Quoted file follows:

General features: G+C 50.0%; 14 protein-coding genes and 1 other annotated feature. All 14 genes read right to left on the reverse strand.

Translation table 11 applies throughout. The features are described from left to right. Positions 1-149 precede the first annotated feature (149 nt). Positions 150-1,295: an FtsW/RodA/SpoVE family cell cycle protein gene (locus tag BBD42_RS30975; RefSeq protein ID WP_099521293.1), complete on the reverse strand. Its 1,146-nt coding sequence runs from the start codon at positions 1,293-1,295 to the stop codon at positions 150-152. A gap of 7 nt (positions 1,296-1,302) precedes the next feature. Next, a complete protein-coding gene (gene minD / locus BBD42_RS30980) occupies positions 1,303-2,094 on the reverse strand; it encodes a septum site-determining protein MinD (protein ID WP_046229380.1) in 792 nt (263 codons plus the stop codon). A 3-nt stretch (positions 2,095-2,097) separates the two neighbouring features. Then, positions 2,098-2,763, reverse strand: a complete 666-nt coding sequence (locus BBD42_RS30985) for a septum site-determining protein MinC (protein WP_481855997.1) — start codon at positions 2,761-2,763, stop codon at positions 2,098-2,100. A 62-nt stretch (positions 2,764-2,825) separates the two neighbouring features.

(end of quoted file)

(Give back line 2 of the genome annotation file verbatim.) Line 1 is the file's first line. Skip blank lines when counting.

Translation table 11 applies throughout. The features are described from left to right. Positions 1-149 precede the first annotated feature (149 nt). Positions 150-1,295: an FtsW/RodA/SpoVE family cell cycle protein gene (locus tag BBD42_RS30975; RefSeq protein ID WP_099521293.1), complete on the reverse strand. Its 1,146-nt coding sequence runs from the start codon at positions 1,293-1,295 to the stop codon at positions 150-152. A gap of 7 nt (positions 1,296-1,302) precedes the next feature. Next, a complete protein-coding gene (gene minD / locus BBD42_RS30980) occupies positions 1,303-2,094 on the reverse strand; it encodes a septum site-determining protein MinD (protein ID WP_046229380.1) in 792 nt (263 codons plus the stop codon). A 3-nt stretch (positions 2,095-2,097) separates the two neighbouring features. Then, positions 2,098-2,763, reverse strand: a complete 666-nt coding sequence (locus BBD42_RS30985) for a septum site-determining protein MinC (protein WP_481855997.1) — start codon at positions 2,761-2,763, stop codon at positions 2,098-2,100. A 62-nt stretch (positions 2,764-2,825) separates the two neighbouring features.